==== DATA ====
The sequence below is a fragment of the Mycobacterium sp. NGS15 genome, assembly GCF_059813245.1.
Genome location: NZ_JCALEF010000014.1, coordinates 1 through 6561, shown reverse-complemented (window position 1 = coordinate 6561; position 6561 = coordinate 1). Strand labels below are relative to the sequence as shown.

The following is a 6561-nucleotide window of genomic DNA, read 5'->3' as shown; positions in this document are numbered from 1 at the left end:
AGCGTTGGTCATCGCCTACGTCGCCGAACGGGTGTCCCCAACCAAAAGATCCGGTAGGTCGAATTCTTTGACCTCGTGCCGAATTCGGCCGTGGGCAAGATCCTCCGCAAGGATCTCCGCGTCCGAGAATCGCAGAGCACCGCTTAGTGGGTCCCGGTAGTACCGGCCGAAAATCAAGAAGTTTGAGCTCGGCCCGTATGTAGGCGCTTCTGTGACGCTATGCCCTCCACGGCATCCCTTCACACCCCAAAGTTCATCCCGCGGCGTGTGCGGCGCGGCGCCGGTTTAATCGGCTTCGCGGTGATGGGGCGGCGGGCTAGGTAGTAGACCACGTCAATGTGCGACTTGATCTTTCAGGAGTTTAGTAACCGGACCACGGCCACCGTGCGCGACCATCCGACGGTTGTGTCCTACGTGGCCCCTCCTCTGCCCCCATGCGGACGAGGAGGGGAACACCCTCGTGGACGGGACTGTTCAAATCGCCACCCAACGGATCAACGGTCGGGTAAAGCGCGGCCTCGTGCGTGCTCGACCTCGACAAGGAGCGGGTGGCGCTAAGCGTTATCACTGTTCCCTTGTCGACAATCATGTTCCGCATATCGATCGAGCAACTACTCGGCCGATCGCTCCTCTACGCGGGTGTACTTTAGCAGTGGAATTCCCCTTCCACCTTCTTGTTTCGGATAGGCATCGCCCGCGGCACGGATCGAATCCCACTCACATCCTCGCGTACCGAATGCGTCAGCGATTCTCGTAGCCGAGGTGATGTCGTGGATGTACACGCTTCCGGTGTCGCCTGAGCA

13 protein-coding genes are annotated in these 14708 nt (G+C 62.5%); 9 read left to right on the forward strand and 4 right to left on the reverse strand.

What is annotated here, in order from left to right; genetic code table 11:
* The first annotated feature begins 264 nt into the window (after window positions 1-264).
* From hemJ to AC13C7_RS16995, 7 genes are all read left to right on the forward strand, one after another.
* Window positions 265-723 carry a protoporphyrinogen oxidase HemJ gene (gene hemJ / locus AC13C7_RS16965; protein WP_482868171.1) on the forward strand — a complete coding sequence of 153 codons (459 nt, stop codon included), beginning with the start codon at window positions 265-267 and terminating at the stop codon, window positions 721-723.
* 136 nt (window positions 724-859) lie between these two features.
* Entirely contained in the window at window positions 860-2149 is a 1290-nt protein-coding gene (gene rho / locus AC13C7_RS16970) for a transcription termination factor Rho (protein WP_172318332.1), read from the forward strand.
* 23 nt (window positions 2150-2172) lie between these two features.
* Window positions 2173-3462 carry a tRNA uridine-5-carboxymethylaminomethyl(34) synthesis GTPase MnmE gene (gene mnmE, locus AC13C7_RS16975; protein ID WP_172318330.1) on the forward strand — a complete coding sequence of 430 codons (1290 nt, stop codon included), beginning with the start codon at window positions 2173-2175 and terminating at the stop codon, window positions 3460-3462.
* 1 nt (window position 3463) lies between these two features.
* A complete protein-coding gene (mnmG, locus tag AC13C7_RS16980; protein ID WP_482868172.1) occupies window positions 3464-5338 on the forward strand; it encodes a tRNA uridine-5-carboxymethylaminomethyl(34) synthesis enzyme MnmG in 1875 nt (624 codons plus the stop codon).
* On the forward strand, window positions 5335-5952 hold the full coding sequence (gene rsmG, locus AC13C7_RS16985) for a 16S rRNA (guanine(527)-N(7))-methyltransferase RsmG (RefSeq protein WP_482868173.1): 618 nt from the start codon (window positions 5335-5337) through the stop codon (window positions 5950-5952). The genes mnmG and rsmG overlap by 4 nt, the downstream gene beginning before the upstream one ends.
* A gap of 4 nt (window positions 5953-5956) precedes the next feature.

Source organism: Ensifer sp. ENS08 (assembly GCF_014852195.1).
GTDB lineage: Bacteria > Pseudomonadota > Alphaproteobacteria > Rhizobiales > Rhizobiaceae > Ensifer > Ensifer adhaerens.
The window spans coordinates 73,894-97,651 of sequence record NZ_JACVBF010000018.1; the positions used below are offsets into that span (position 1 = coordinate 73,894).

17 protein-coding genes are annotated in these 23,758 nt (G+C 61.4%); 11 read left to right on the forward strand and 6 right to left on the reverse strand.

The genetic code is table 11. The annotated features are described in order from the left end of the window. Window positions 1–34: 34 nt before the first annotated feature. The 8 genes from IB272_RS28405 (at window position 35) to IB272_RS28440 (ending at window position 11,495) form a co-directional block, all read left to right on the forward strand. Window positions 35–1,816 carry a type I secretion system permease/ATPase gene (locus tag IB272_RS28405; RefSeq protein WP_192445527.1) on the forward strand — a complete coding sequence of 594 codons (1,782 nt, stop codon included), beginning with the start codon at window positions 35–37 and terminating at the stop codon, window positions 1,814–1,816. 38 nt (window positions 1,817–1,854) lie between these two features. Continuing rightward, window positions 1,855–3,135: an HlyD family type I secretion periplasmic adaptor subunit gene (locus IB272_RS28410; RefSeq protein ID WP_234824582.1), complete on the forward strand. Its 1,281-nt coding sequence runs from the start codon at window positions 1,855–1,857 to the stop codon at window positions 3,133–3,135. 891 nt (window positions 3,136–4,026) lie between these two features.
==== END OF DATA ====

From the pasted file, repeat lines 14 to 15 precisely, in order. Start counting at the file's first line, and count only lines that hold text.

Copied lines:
* 1 nt (window position 3463) lies between these two features.
* A complete protein-coding gene (mnmG, locus tag AC13C7_RS16980; protein ID WP_482868172.1) occupies window positions 3464-5338 on the forward strand; it encodes a tRNA uridine-5-carboxymethylaminomethyl(34) synthesis enzyme MnmG in 1875 nt (624 codons plus the stop codon).